NNABA didn't, as an organization sponsor an event to celebrate Brown. NNABA is a small organization that partners with a larger Bar to co-sponsor a conference on federal Indian law once a year in Washington, D.C. But NNABA did not neglect Brown or fail to celebrate the victories of our fellow minority bar in that case. As individuals, particularly those of us who have worked in civil rights law, did participate in many celebrations. In Calendar year 2004, I made 26 presentations throughout the country on race and Indians or on Brown and its effect on Indian education. One such presentation was when I spoke at a program co-sponsored by Howard University Law School and the National Bar Association. I was tremendously honored to take the stage after some of the leading civil rights lawyers of our time - icons in the struggle for equality. I was also honored to be one of only three non-black speakers at the event.
Throughout that year, I was always pleased to be invited to participate and to bring Indian issues to each forum. I will say that I often noticed that I was on what I call the "other races" panel. I was usually speaking with an Hispanic, an Asian and a gay or lesbian as the fourth. We could have complained that we were "amalgamated" as the "other victim" classes. But we didn't. We were pleased to have our issues raised in the context of Brown. We were there to share and support and to celebrate the good works and achievements of our fellow minority bar members.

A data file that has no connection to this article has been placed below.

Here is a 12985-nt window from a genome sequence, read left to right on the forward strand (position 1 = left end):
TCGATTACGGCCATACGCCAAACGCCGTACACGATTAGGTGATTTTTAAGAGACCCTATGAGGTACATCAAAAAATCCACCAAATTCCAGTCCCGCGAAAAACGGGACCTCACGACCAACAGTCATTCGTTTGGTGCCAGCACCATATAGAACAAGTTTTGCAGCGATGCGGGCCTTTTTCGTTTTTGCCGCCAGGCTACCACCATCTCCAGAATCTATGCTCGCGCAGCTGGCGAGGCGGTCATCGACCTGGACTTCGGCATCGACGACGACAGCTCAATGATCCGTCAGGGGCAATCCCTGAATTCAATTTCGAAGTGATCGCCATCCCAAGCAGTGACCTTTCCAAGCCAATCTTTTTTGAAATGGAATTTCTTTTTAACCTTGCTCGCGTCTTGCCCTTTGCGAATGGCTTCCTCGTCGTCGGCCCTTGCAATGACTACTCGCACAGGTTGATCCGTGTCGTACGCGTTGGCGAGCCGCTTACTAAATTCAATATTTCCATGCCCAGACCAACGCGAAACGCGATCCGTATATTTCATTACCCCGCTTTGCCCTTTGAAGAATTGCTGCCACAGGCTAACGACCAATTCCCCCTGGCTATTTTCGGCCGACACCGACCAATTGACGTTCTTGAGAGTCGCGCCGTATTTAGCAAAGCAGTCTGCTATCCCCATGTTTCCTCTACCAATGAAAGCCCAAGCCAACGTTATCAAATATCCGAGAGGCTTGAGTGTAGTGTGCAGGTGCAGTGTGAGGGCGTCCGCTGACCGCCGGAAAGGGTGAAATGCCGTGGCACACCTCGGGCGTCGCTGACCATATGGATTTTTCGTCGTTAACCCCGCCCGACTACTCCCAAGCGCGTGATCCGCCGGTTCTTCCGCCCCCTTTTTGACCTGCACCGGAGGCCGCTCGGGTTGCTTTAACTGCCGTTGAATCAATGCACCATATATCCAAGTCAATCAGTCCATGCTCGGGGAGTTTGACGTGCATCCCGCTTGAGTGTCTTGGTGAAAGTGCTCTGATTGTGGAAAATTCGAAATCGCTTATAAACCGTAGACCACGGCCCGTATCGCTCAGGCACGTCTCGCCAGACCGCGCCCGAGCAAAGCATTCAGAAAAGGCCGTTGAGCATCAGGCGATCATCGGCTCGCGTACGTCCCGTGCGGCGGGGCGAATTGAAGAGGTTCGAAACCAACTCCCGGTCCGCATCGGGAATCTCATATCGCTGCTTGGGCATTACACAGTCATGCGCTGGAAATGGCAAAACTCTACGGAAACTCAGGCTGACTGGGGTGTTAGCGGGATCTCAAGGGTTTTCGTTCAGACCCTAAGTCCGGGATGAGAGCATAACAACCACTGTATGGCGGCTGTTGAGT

Where am I going will all of this? It has struck me since I started college that we have a tendency to feed off each other in times of crises. My first college roommate and friend, the leader of the La Raza organization on campus said to me once, "You know that we'll always support our Indian brothers and sisters. Except when its time to fight for budgets, then its tooth and nail and every man for himself." Many of us have been through this discussion before...we shouldn't be fighting each other over a limited slice of the pie, we should be fighting together for a larger slice of pie. Or better yet, demanding our right to be in the kitchen and take part in baking a bigger pie for everyone.